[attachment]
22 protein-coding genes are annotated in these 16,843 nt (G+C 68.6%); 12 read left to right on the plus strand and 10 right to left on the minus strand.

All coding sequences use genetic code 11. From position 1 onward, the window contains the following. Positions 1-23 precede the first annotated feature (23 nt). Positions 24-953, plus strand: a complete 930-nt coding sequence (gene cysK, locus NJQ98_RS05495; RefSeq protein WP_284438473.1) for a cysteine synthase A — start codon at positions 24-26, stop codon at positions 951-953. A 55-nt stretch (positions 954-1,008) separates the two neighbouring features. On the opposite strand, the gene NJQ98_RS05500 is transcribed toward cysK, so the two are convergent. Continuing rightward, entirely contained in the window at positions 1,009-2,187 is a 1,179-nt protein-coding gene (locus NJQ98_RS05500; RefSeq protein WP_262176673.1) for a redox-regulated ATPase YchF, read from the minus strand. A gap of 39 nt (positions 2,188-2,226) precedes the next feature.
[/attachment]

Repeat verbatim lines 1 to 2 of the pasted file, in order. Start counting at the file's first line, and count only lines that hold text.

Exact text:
22 protein-coding genes are annotated in these 16,843 nt (G+C 68.6%); 12 read left to right on the plus strand and 10 right to left on the minus strand.

All coding sequences use genetic code 11. From position 1 onward, the window contains the following. Positions 1-23 precede the first annotated feature (23 nt). Positions 24-953, plus strand: a complete 930-nt coding sequence (gene cysK, locus NJQ98_RS05495; RefSeq protein WP_284438473.1) for a cysteine synthase A — start codon at positions 24-26, stop codon at positions 951-953. A 55-nt stretch (positions 954-1,008) separates the two neighbouring features. On the opposite strand, the gene NJQ98_RS05500 is transcribed toward cysK, so the two are convergent. Continuing rightward, entirely contained in the window at positions 1,009-2,187 is a 1,179-nt protein-coding gene (locus NJQ98_RS05500; RefSeq protein WP_262176673.1) for a redox-regulated ATPase YchF, read from the minus strand. A gap of 39 nt (positions 2,188-2,226) precedes the next feature.